The downstairs loo seat in Lucy Brittain’s childhood home was painted with her family crest and she now has a replica of her own. ‘It turned our house into a family home,’ she says. ‘It sits on a great big Thomas Crapper loo under an old-fashioned, wall-hung cistern and the children love it because, when you pull the chain, there’s a thunderous waterfall.’
Her husband was so jealous that she commissioned another seat depicting his family crest. ‘It’s not attractive at all – a dead wild boar with its tongue sticking out – but it’s in his favourite bathroom, where he keeps his books,’ she confesses. He then ordered another for her birthday, decorated with rhododendrons in honour of her great-great-grandfather James Hooker, who brought the first specimens back from the Himalayas. ‘Now, we have wooden seats on every loo,’ Mrs Brittain laughs.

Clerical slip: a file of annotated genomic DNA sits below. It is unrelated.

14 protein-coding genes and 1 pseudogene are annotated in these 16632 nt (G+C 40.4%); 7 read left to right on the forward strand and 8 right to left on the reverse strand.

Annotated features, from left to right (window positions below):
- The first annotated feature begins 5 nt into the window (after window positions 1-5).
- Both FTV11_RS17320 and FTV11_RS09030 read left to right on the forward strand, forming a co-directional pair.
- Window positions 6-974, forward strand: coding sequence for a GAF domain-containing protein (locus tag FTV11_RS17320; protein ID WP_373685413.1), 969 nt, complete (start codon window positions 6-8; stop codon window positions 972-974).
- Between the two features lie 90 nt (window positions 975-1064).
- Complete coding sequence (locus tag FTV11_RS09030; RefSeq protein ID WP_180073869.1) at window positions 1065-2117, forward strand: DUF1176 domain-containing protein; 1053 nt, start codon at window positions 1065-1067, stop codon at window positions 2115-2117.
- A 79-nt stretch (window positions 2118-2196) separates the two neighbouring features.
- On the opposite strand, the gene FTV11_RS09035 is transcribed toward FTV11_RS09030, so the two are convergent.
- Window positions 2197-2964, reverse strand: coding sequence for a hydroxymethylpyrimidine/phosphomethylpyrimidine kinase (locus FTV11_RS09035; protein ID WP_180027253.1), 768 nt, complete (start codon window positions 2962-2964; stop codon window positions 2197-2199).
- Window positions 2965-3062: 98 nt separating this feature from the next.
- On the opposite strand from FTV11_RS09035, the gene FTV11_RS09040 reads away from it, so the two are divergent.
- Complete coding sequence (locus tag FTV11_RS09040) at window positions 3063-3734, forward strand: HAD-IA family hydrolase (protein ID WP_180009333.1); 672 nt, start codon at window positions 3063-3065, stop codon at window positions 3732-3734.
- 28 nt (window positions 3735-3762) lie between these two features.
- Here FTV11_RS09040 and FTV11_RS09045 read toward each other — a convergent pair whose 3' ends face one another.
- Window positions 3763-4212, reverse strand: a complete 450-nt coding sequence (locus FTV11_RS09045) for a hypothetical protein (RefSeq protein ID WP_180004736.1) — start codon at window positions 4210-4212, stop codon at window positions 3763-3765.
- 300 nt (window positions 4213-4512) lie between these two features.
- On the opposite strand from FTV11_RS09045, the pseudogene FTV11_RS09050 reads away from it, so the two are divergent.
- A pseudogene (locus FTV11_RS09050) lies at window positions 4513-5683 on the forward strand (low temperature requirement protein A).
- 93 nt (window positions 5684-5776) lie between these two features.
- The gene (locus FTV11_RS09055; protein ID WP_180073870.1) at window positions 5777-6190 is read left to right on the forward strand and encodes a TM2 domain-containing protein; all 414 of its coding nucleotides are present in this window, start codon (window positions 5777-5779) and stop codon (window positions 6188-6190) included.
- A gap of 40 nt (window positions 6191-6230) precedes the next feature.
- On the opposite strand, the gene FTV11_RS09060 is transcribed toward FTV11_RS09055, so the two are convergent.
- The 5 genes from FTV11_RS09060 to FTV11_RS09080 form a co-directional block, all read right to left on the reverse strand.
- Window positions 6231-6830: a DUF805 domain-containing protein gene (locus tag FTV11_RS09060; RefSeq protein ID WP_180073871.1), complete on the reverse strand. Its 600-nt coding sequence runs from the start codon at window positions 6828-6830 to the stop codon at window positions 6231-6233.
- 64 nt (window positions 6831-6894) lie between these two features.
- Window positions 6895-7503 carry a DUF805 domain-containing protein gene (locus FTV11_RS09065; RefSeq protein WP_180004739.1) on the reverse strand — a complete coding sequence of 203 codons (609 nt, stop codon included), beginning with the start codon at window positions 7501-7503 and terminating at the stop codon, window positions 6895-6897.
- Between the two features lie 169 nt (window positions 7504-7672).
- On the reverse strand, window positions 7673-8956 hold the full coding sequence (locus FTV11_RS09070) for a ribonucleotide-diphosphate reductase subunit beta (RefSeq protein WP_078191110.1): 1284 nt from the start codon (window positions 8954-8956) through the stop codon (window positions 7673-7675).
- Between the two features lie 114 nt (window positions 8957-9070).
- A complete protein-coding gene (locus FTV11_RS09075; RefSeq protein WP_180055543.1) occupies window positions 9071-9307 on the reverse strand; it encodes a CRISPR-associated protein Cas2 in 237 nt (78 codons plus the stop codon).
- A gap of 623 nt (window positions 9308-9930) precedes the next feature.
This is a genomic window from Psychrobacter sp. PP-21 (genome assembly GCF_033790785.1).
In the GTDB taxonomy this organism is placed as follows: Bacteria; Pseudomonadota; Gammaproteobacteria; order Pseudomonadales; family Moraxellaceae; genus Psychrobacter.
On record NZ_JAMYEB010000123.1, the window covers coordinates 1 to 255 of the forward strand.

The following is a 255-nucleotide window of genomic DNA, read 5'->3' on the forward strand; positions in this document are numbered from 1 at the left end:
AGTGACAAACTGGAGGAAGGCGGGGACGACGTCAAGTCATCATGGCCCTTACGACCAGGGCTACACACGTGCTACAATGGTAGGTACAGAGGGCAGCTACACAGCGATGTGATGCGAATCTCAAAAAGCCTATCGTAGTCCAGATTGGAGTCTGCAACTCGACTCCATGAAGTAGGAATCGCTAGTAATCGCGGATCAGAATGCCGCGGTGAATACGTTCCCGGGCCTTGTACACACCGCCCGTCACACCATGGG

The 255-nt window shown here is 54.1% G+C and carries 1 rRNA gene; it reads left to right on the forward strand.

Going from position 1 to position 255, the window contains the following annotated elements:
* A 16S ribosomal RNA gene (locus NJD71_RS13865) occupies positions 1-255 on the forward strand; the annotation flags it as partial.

Instead of being consigned to history with an undeserved reputation as being unsanitary, the wooden loo seat is enjoying a renaissance. ‘They are a great deal more comfortable,’ asserts Willa Elphinstone of Drumkilbo Designs, who gave one to her first husband, the late Lord Elphinstone, as an engagement present. ‘I love James’s seats in burr walnut varnished to a high shine, like a Rolls-Royce dashboard. A wooden seat is friendlier, I always think.’
Interior designer Emma Sims-Hilditch agrees: ‘It’s the sound and heft and the luxury feel of them.’ One client had always dreamed of having an archetypal gent’s loo next to the gun room. ‘He wanted it to look as if it had always been there, so our cabinet maker hammered it about a bit to age it.’
Mrs Sims-Hilditch is firmly of the opinion that wooden loo seats belong only in the downstairs cloakroom – ‘upstairs should be white’ – although fellow designer Serena Williams-Ellis likes limed oak, which she describes as ‘very pretty’, adding that the latest trend is for wooden seats painted in strong colours, such as navy, bright orange, emerald green or claret. ‘Colour in the bathroom generally is coming back – everything we’ve been chucking out since the 1970s, although we won’t be seeing a return of the avocado suite,’ she confirms.